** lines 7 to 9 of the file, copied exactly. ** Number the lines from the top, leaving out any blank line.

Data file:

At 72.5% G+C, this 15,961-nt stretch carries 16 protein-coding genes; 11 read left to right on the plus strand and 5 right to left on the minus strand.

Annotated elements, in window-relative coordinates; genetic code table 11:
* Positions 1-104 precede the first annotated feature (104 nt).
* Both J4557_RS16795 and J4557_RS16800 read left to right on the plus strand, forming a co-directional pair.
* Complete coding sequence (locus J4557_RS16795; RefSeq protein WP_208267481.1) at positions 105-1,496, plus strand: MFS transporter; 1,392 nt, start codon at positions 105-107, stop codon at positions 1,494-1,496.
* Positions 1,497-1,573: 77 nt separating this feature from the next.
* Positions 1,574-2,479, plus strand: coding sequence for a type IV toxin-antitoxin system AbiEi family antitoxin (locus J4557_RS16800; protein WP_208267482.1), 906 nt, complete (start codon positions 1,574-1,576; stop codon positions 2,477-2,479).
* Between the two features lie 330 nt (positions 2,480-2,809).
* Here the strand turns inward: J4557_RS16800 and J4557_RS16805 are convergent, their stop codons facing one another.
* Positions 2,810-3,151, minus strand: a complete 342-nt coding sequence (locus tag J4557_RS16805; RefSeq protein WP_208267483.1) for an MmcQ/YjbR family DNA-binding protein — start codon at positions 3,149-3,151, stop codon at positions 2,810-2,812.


* Positions 1,574-2,479, plus strand: coding sequence for a type IV toxin-antitoxin system AbiEi family antitoxin (locus J4557_RS16800; protein WP_208267482.1), 906 nt, complete (start codon positions 1,574-1,576; stop codon positions 2,477-2,479).
* Between the two features lie 330 nt (positions 2,480-2,809).
* Here the strand turns inward: J4557_RS16800 and J4557_RS16805 are convergent, their stop codons facing one another.